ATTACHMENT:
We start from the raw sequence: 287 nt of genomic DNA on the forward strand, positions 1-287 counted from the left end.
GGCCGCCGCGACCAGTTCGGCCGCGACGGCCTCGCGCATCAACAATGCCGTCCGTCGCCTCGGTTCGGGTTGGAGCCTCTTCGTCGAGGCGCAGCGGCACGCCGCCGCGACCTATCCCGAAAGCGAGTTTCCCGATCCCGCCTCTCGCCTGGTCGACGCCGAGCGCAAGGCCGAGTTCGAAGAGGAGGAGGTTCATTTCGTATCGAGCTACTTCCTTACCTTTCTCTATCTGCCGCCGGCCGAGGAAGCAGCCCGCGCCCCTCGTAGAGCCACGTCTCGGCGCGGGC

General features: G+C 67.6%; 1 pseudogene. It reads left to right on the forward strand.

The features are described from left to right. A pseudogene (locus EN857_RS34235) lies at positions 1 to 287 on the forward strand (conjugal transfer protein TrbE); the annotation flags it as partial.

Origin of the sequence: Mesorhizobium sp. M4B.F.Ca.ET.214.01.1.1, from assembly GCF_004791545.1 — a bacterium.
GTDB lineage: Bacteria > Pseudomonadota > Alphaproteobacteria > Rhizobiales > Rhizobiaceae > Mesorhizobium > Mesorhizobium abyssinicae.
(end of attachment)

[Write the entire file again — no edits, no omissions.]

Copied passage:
We start from the raw sequence: 287 nt of genomic DNA on the forward strand, positions 1-287 counted from the left end.
GGCCGCCGCGACCAGTTCGGCCGCGACGGCCTCGCGCATCAACAATGCCGTCCGTCGCCTCGGTTCGGGTTGGAGCCTCTTCGTCGAGGCGCAGCGGCACGCCGCCGCGACCTATCCCGAAAGCGAGTTTCCCGATCCCGCCTCTCGCCTGGTCGACGCCGAGCGCAAGGCCGAGTTCGAAGAGGAGGAGGTTCATTTCGTATCGAGCTACTTCCTTACCTTTCTCTATCTGCCGCCGGCCGAGGAAGCAGCCCGCGCCCCTCGTAGAGCCACGTCTCGGCGCGGGC

General features: G+C 67.6%; 1 pseudogene. It reads left to right on the forward strand.

The features are described from left to right. A pseudogene (locus EN857_RS34235) lies at positions 1 to 287 on the forward strand (conjugal transfer protein TrbE); the annotation flags it as partial.

Origin of the sequence: Mesorhizobium sp. M4B.F.Ca.ET.214.01.1.1, from assembly GCF_004791545.1 — a bacterium.
GTDB lineage: Bacteria > Pseudomonadota > Alphaproteobacteria > Rhizobiales > Rhizobiaceae > Mesorhizobium > Mesorhizobium abyssinicae.